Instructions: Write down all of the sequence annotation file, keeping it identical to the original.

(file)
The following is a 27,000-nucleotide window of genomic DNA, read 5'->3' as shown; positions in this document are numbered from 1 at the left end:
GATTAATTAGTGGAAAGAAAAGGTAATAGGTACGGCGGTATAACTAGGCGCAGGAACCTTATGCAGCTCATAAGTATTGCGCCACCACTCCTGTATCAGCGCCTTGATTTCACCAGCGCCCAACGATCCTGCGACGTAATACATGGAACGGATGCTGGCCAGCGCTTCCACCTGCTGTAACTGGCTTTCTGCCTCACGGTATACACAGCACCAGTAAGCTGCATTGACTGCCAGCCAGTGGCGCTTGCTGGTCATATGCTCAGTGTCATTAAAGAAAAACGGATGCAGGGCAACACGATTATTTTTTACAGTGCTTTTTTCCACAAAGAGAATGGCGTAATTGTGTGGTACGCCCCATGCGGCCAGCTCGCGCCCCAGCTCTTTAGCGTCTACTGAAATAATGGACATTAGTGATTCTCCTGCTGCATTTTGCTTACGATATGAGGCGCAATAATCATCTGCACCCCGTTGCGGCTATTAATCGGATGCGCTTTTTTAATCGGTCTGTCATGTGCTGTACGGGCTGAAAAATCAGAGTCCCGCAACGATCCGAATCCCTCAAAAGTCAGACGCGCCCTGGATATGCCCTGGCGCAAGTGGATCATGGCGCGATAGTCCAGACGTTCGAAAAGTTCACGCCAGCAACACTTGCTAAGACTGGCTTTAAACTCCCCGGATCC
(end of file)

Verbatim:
The following is a 27,000-nucleotide window of genomic DNA, read 5'->3' as shown; positions in this document are numbered from 1 at the left end:
GATTAATTAGTGGAAAGAAAAGGTAATAGGTACGGCGGTATAACTAGGCGCAGGAACCTTATGCAGCTCATAAGTATTGCGCCACCACTCCTGTATCAGCGCCTTGATTTCACCAGCGCCCAACGATCCTGCGACGTAATACATGGAACGGATGCTGGCCAGCGCTTCCACCTGCTGTAACTGGCTTTCTGCCTCACGGTATACACAGCACCAGTAAGCTGCATTGACTGCCAGCCAGTGGCGCTTGCTGGTCATATGCTCAGTGTCATTAAAGAAAAACGGATGCAGGGCAACACGATTATTTTTTACAGTGCTTTTTTCCACAAAGAGAATGGCGTAATTGTGTGGTACGCCCCATGCGGCCAGCTCGCGCCCCAGCTCTTTAGCGTCTACTGAAATAATGGACATTAGTGATTCTCCTGCTGCATTTTGCTTACGATATGAGGCGCAATAATCATCTGCACCCCGTTGCGGCTATTAATCGGATGCGCTTTTTTAATCGGTCTGTCATGTGCTGTACGGGCTGAAAAATCAGAGTCCCGCAACGATCCGAATCCCTCAAAAGTCAGACGCGCCCTGGATATGCCCTGGCGCAAGTGGATCATGGCGCGATAGTCCAGACGTTCGAAAAGTTCACGCCAGCAACACTTGCTAAGACTGGCTTTAAACTCCCCGGATCC